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For Rousseau, all issues of social and personal interaction are rooted in how an individual views themselves. Rousseau identifies two types of self love, or perception of oneself. The first kind is what Rousseau considers healthy or proper. This form of self love, amour propre, is when individuals have a view of themselves that is centered on viewing oneself not in antagonism with others, but rather as a complete sense of self that will allow to perceive others in a manner that is not competitive. The opposite of this would be amour de soi, which is a form of self love that is rooted in how others perceive an individual. In this form of self love, one is trapped by the gazes of another, and views consciousness through the eyes of others and is poised in competition with one another because there is little in way of being centered and settled. The individualism and antagonism against social notions of the good, when individuals view others as means to ends as opposed to an end in of itself (to borrow a bromide from Kant) is a reflection of amour de soi. For Rousseau, society should be organized in a manner that enhances amour propre, and minimizes amour de soi. If societies fail to do this, strife, antagonism, and discontent will reign supreme and any hope of cooperative and participatory frameworks will be negated.
The first answer gives a really good view of Rousseau's vision of the relationship between individual and society. I will address the relationships between societies.
This is very much related to the question you asked last night. Rousseau believes that, sadly, countries (or societies) as a whole do not have the amour propre. Instead, they feel the amour de soi and see other societies as objects rather than as ends in themselves (to borrow the first answerer's borrowing from Kant). Because of this, different nations do not try to interact with each other based on an enlightened self interest. Instead, they try to exploit one another as much as possible.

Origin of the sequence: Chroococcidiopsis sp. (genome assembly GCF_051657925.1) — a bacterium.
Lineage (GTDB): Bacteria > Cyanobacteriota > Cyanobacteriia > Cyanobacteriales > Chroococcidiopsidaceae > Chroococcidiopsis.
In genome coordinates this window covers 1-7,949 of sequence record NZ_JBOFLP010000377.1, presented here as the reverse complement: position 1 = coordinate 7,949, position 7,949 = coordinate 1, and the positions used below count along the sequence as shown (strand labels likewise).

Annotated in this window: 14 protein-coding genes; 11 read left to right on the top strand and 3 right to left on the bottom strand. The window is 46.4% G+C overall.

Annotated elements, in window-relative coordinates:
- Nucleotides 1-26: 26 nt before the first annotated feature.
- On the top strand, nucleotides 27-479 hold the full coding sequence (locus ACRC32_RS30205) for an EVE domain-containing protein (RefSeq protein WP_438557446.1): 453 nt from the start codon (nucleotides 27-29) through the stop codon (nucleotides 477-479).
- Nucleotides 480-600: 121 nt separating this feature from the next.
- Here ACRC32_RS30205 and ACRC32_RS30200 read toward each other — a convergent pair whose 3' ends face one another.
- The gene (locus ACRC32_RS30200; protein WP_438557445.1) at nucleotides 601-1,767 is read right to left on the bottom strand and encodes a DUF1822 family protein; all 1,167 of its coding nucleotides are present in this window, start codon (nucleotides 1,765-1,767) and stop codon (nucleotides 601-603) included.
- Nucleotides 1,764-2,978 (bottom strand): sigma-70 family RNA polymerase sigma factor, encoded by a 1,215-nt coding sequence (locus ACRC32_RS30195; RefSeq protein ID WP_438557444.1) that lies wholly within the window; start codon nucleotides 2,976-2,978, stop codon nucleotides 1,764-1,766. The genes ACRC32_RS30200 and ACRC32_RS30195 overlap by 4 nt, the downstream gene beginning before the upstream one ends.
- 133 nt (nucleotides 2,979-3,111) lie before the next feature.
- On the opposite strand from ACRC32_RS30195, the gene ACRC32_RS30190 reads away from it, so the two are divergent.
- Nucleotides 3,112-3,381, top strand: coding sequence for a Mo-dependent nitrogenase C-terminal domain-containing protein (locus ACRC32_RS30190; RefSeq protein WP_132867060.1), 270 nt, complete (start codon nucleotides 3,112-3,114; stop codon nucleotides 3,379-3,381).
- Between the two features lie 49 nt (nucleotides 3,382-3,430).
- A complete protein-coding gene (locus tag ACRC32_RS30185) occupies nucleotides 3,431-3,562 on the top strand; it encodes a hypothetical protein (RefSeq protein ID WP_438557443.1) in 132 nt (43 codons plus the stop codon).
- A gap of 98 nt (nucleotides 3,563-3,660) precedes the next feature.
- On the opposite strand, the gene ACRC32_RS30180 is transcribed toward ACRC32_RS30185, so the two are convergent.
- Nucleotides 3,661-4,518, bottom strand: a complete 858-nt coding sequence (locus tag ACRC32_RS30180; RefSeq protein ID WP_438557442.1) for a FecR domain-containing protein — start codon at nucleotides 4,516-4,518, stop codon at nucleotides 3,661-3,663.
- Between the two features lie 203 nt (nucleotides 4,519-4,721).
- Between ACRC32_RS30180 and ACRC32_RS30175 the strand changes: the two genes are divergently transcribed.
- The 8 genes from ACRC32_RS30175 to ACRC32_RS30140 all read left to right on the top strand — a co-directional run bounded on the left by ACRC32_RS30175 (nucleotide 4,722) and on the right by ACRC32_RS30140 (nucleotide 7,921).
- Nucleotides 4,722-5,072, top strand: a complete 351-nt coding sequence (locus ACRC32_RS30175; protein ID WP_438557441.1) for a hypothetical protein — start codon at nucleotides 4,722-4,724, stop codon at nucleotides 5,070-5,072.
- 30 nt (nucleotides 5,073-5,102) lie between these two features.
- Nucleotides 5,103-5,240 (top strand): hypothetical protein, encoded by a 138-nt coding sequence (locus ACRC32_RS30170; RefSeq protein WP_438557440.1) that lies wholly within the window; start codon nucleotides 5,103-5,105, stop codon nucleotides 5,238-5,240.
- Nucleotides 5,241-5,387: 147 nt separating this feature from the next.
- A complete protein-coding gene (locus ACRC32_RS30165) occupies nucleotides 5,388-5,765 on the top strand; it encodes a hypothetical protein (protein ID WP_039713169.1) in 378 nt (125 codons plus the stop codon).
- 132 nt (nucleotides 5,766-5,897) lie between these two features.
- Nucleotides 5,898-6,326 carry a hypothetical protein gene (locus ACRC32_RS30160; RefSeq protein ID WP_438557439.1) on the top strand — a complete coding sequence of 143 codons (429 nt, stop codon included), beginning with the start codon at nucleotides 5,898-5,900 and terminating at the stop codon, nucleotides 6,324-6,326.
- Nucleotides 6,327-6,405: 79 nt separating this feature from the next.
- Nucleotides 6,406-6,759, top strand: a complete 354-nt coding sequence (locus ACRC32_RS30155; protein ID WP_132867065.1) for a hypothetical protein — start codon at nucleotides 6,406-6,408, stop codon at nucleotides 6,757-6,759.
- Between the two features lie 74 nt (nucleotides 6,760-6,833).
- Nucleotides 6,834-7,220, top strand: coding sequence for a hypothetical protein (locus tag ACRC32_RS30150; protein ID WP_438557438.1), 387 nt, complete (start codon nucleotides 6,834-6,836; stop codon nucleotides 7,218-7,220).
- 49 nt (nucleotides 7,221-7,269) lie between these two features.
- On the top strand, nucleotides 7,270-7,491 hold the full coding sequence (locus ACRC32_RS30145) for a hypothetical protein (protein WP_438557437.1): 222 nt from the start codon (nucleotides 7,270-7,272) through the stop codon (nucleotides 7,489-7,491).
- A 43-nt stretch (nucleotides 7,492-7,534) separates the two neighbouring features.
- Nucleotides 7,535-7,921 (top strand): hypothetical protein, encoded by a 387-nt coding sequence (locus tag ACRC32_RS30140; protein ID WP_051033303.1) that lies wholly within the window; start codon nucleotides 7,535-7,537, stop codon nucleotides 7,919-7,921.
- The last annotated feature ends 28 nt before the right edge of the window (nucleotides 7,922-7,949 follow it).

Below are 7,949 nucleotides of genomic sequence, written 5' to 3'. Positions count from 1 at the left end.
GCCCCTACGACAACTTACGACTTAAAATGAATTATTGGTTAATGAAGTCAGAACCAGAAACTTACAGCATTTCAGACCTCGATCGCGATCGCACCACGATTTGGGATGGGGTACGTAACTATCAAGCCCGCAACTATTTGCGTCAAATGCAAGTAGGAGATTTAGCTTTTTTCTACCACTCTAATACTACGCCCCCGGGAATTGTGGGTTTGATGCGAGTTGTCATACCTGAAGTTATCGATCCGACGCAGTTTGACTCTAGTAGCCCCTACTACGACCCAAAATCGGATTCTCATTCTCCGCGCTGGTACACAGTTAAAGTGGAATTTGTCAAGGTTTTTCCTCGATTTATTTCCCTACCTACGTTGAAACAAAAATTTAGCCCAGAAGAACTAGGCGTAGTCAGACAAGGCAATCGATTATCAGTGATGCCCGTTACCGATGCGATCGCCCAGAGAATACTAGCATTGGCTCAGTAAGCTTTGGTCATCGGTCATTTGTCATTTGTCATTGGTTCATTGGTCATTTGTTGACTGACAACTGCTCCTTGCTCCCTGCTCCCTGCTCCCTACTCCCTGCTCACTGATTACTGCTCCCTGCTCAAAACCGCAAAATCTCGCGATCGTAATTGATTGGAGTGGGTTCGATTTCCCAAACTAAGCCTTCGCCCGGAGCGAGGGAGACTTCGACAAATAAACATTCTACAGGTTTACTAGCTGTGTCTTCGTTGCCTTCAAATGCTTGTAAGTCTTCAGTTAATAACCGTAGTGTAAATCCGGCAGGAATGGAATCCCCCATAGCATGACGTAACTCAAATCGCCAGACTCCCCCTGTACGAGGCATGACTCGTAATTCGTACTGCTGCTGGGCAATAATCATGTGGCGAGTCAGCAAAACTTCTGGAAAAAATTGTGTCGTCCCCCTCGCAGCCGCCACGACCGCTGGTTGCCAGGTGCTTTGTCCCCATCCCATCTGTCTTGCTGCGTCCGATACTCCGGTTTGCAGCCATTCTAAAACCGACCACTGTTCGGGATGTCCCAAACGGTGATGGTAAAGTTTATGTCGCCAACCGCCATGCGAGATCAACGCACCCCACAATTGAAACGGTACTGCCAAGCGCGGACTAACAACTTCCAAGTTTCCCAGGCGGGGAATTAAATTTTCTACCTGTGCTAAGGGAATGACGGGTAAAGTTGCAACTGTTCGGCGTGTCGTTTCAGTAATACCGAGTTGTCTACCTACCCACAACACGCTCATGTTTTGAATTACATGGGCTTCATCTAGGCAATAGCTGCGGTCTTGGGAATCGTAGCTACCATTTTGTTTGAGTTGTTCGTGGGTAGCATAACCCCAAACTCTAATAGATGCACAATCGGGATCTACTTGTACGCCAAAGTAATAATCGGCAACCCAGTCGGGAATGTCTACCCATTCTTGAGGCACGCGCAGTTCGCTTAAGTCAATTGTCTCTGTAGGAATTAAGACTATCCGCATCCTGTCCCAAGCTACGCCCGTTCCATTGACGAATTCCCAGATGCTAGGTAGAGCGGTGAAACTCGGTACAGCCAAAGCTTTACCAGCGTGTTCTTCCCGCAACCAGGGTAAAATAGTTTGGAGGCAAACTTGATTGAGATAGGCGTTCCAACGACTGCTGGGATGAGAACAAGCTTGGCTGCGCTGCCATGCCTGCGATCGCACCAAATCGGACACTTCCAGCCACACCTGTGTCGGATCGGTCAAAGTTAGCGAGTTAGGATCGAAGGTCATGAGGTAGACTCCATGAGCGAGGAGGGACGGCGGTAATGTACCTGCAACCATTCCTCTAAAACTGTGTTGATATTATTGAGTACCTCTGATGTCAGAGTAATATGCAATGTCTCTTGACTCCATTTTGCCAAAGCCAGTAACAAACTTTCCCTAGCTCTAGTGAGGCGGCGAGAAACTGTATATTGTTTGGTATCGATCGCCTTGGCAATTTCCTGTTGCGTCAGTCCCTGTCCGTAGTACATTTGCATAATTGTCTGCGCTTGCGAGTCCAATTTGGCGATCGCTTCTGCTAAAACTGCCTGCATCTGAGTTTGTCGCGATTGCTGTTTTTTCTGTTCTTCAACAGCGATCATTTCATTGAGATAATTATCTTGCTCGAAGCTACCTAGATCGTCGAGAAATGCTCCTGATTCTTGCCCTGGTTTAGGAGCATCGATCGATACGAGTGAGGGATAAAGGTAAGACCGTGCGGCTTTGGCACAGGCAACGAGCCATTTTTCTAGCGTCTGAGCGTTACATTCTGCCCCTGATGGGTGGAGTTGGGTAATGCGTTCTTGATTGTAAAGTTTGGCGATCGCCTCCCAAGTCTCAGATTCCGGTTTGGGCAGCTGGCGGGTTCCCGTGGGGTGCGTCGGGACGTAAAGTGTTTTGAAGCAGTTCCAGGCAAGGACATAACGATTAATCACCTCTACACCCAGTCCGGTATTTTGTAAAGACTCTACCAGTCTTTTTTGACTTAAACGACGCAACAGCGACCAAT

I wish I had read this question sooner, for it is excellent!
In the field of psychology and education, Jean Jacques Rousseau has an amazing similarity with Sigmund Freud in their views of the individual and society: They both basically state a believe in the "basic Id"- However, while Freud believed that we are all born inherently bad and society has the chance to turn us into fitting citizens, JJ Rousseau thought the opposite:That we have an inherently good nature and society corrupts us.
In not so many words: Society makes us bad because of the plentitude of exposure we get to potentially damaging influences.
(its funny that Rousseau would take a stand in behaviorism, especially coming from a person who put his kids in an orphanage, was a bad teacher, and had immense flaws, yet- his philosophy transformed our field and continues doing so)
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